Thursday, April 18, 2024

EDITORIAL: Doctors must be more polite with patients

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GOD COMPLEX – “A psychosis based in uncontrolled narcissism, inflated arrogance and a perceived need to subjugate and/or ridicule other individuals deemed to be inferior or unworthy.”

This term, never used in a complimentary fashion, is more often than not attributed to members of the medical profession – and it is not hard to understand why. Doctors play such critical roles in the lives of so many people each day that some of them can take on a persona that is larger than life itself.

That’s why when one of their own speaks out on the too often less-than-humane approach of doctors to their patients – and we may add, the families of those patients whose unreasonable and even irrational conduct can be born out of nothing more than fear and worry for their loved ones – we should all stop and listen.

President of the University of the West Indies Medical Alumni Association, Dr Michael Charles, offered some timely advice to colleagues while delivering the feature address at the Annual New Graduates Welcoming Gala And Awards Banquet over the weekend. He told the 29 young doctors: “Pride is admirable, but arrogance is a major turn-off. You don’t need to be going around saying, ‘Oh, I am Dr Charles’. Let others look at you and say, ‘He is Dr Charles and he is so humble with his position’. You must remember that your vocation is one of the most important ones, which is taking care of other human beings. So do it with pride.”

Much harsher words he reserved for more experienced colleagues: “I have seen too many times and heard too many times doctors having arguments in front of patients over the patient’s diagnosis or management. Also, you can get doctors calling in to refer a patient and that doctor is openly insulted, sometimes, in front of that patient.”

When a doctor will routinely insult one of his own, is it hard to attach a high degree of credence to the complaints of ordinary citizens that the doctors with whom they deal are cold, harsh and uncaring with their words and manner?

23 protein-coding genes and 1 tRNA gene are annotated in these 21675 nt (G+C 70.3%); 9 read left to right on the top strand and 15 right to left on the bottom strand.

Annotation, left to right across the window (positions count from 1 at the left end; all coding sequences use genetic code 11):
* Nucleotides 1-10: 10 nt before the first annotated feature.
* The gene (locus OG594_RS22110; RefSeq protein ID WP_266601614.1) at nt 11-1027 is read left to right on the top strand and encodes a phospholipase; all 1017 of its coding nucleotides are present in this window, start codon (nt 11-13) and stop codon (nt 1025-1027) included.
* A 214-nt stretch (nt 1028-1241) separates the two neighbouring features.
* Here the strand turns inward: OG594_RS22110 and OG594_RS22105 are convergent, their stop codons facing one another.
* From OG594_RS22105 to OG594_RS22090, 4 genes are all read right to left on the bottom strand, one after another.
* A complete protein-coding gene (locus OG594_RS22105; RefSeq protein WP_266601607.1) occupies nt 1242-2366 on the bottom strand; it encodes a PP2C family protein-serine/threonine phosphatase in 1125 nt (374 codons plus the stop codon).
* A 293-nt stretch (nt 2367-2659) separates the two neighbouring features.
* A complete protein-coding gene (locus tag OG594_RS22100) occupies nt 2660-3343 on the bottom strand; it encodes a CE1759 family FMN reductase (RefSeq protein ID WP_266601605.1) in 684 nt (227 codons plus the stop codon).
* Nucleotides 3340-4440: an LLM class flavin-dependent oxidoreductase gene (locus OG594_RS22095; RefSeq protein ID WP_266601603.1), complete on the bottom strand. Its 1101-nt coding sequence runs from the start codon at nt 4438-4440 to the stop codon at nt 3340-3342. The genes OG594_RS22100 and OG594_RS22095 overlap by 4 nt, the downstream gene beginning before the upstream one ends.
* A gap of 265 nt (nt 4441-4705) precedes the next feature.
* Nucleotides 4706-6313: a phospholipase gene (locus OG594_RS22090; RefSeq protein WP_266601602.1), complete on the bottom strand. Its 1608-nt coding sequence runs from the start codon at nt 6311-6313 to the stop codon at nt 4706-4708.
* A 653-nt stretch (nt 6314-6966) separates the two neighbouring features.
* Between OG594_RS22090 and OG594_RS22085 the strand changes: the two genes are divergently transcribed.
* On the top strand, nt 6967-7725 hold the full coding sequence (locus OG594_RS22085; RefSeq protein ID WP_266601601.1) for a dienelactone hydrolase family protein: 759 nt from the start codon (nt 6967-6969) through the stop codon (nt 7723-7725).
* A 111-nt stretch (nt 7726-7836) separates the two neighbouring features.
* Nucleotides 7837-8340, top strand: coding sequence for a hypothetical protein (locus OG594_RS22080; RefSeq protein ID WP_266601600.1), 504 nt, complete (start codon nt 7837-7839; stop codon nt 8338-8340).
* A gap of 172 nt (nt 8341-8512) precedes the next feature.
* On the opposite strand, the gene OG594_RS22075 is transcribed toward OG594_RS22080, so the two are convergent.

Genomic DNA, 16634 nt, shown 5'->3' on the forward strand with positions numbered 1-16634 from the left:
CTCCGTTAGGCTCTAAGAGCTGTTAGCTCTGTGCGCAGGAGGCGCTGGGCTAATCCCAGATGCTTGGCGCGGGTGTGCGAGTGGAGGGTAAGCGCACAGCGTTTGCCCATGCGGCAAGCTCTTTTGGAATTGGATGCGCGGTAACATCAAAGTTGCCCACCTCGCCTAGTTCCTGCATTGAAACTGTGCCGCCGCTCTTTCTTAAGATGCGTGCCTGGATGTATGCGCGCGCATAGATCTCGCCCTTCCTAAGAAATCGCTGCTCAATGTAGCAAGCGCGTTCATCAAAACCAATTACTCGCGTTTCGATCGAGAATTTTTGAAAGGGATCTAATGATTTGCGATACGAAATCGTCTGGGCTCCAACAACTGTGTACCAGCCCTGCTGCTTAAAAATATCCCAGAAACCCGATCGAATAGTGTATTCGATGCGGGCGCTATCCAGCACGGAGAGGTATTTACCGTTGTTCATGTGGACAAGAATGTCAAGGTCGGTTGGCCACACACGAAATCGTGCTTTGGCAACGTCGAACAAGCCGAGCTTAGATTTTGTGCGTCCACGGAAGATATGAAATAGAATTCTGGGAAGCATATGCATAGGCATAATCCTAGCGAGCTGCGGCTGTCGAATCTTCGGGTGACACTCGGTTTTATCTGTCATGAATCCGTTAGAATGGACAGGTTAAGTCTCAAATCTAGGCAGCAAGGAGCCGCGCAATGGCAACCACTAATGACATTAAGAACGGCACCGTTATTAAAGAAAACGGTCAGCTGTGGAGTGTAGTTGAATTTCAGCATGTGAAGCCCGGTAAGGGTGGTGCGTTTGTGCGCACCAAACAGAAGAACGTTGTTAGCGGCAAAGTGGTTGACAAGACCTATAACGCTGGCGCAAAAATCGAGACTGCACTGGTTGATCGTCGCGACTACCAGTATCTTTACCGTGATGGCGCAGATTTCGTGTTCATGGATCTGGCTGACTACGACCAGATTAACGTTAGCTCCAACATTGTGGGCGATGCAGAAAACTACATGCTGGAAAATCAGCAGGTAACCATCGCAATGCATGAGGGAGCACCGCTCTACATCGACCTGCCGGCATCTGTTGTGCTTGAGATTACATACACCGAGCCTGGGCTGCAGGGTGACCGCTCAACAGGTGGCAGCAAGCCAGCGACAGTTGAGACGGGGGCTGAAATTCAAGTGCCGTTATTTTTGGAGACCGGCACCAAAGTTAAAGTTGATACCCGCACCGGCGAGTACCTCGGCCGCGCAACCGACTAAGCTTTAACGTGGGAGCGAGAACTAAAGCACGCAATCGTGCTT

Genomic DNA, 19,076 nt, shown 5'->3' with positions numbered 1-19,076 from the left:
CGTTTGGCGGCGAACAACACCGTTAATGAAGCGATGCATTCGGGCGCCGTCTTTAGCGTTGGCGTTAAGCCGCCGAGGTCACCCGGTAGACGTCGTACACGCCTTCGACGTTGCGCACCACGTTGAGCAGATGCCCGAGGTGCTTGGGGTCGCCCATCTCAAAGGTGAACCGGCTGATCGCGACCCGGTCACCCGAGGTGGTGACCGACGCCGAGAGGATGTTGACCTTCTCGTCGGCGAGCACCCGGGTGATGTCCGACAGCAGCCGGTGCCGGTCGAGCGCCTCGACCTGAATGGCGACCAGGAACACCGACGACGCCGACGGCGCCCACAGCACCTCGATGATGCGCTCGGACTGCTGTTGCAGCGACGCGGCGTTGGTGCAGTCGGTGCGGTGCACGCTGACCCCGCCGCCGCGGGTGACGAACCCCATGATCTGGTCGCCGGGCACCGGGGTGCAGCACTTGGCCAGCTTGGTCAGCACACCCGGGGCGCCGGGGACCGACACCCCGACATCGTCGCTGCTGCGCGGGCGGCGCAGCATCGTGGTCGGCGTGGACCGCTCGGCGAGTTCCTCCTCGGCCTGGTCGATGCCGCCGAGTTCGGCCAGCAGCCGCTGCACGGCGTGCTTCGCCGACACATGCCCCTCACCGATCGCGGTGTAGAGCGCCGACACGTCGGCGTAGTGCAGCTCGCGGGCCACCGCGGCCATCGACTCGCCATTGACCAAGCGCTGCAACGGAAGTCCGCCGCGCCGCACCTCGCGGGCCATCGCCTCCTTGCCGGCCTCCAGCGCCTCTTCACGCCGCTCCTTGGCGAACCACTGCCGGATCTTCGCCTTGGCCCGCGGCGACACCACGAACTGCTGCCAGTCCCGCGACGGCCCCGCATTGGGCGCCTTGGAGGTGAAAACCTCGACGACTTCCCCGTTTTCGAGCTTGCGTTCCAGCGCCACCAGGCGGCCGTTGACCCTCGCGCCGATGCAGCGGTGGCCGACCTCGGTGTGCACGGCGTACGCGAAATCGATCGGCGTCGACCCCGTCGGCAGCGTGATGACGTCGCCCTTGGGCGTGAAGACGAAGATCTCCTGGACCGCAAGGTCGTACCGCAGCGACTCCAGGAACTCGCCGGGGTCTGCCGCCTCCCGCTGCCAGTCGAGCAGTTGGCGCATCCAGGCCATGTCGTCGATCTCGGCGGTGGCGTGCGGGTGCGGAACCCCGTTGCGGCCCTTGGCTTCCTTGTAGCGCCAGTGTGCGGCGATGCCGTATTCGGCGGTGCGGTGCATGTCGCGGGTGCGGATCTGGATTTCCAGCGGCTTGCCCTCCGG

When patients or their relatives refer to the bedside manner of a doctor, too often it is in reference to dissatisfaction; and we therefore do not believe the assessment or advice of Dr Charles will take any member of the public by surprise. When individuals attend a doctor or are confined to a hospital bed, more often than not they are experiencing a “low point” in their lives and for them the words of their doctor are one of their few sources of comfort.

When, therefore, that doctor behaves as though a legitimate question from the patient or a member of his or her family is too much of a bother or unworthy of a response, it cannot help the healing process. When doctors behave as though their patients are too dumb to be able to understand what’s wrong with them or to comprehend how a particular drug will work or affect them, it cannot help the healing process.

When senior doctors behave as though a conversation with a patient is beneath them and dismiss any request for an exchange as something to be relegated to some intern or junior doctor, it cannot contribute to the healing process.

Ironically, some of these same doctors are the most conversational in their private offices, where they collect their fees instantly before directing the ever-important patient to the secretary to have the next appointment set. In the public hospital, however, the frequency of complaints indicates that the approach is often quite different.

So we again quote Dr Charles: “Our goal is to do the best that we can for our patients.”

That “best” cannot only refer to medical knowledge and expertise or prescribing and administering medicine. A broken spirit cannot contribute to the healing of a broken body – and doctors who revel in their obnoxious bedside manner break many a spirit at the Queen Elizabeth Hospital each day.

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